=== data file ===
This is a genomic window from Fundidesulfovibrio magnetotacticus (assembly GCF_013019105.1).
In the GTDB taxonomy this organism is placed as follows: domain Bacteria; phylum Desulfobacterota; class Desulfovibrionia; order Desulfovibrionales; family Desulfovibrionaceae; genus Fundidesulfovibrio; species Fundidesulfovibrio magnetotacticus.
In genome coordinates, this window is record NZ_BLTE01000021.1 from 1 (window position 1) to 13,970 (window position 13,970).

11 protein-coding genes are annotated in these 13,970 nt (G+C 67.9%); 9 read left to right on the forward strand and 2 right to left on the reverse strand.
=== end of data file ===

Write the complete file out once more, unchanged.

This is a genomic window from Fundidesulfovibrio magnetotacticus (assembly GCF_013019105.1).
In the GTDB taxonomy this organism is placed as follows: domain Bacteria; phylum Desulfobacterota; class Desulfovibrionia; order Desulfovibrionales; family Desulfovibrionaceae; genus Fundidesulfovibrio; species Fundidesulfovibrio magnetotacticus.
In genome coordinates, this window is record NZ_BLTE01000021.1 from 1 (window position 1) to 13,970 (window position 13,970).

11 protein-coding genes are annotated in these 13,970 nt (G+C 67.9%); 9 read left to right on the forward strand and 2 right to left on the reverse strand.